by M. Christine Walters

I’m back for the second installment in the story of the little juglet I unearthed in the Tel-Akko Dig last week. This little find has become dear to me because I have never found a whole piece of pottery before, at least not one so close to being in excellent condition.

So, I have written a poem about my feelings in finding it. A poet I am not, but I find it an easy way to put many emotions together in a condensed way.

Akko Tel so vast, so large,
Little Juglet waiting to be found.
Out of all the acreage on the dig,
Her little handle and rim peaks through the rubble and dirt
after thousands of years in buried silence.

She calls to me as I examine her situation amongst the other profusion of pottery sherds.
Free me, free me! Like a poor tiny kitten stuck in a hole.
She becomes alive to me and I am driven to liberate her from this organic prison.

So great care must be taken, with pick in hand.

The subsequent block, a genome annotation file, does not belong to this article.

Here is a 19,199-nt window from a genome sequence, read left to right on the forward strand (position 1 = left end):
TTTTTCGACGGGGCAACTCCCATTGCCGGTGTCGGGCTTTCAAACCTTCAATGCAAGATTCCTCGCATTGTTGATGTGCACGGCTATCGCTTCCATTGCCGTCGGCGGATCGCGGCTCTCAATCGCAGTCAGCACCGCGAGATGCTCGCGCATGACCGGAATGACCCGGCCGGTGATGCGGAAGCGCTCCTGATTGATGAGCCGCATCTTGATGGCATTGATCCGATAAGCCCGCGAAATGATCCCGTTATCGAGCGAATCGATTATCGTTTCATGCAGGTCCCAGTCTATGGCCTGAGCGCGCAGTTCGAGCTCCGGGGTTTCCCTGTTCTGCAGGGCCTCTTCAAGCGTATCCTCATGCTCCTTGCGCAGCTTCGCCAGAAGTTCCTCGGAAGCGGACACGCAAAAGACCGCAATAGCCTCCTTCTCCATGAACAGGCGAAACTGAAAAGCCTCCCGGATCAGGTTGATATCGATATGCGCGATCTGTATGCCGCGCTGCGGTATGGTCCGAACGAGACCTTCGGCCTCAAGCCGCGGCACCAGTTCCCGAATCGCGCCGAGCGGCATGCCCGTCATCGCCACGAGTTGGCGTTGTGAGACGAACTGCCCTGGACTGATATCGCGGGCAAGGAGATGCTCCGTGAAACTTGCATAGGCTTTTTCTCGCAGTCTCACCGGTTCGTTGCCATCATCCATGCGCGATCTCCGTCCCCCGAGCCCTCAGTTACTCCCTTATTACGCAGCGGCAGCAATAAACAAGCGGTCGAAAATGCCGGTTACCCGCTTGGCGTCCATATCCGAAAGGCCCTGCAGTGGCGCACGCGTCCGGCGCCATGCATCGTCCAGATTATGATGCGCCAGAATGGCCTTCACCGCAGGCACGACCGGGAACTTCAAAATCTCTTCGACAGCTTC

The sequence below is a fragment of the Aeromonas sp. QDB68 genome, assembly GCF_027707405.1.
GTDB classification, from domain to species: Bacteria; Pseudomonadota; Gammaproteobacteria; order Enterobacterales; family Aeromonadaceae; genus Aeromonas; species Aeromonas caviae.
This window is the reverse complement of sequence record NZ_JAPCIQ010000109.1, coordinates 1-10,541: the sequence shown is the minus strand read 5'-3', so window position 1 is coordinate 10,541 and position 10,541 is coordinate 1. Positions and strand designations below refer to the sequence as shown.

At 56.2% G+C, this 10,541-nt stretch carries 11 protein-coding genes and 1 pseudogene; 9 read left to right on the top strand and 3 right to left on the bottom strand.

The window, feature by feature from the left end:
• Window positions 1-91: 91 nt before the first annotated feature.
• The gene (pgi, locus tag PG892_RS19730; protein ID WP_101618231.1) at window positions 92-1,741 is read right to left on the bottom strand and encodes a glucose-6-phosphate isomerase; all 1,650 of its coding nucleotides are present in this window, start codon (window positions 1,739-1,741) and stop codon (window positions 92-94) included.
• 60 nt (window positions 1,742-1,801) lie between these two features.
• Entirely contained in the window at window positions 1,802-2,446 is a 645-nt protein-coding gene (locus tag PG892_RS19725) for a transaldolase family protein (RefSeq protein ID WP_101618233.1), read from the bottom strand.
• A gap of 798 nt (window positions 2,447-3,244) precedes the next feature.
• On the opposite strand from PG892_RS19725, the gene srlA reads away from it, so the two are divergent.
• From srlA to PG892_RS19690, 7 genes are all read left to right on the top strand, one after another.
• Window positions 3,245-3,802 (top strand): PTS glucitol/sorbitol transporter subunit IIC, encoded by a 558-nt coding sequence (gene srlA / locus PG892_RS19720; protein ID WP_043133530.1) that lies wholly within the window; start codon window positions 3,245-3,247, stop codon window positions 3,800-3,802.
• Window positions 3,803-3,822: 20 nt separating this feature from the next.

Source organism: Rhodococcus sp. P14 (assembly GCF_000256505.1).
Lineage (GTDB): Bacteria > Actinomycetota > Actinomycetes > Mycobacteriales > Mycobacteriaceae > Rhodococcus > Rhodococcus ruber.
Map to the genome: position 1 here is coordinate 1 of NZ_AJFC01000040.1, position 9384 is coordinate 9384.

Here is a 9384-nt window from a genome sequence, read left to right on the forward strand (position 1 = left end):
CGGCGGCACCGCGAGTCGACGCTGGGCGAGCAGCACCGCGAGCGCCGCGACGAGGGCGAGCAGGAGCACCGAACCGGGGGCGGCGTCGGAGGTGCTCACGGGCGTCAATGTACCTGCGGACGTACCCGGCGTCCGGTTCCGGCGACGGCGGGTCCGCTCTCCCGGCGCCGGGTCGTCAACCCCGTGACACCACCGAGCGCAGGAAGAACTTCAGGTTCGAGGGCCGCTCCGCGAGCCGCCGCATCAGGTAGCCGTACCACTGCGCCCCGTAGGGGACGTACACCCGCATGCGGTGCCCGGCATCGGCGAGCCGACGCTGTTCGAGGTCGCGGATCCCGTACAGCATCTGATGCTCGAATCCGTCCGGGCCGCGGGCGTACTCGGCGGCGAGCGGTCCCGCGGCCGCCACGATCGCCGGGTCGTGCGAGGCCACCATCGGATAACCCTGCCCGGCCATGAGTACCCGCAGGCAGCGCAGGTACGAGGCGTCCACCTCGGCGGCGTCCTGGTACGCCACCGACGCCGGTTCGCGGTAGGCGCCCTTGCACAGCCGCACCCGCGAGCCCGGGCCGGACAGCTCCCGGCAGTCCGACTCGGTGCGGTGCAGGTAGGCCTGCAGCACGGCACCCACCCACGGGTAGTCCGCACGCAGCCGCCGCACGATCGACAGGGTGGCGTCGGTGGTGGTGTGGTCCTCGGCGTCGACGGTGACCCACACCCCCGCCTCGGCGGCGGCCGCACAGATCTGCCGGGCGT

Round and round, brush and remove—is she whole?
Will the dark earth of the ancient past let go of such a treasure completely?

Suddenly, she drops out into my palm as if to breath a gasp of relief! I am found, I have great worth, I will tell this modern world my story! She is beautiful, filled with dirt, her handle ring caked with clay, only a tiny chip of a wound around her lip as she looks up at me to thank me for releasing her.

I hold her in my cupped hands and I feel beyond just the satisfaction of having got the job done.
I have made a contribution, for she will be cleaned, documented, examined and displayed. All the world will know she is from Tel-Akko.

Hope all of you digging can have the same wonderful experience as I did while you are here this summer.

Shalom Christine Walters

M. Christine Walters
About M. Christine Walters

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The Phoenician Juglet Part II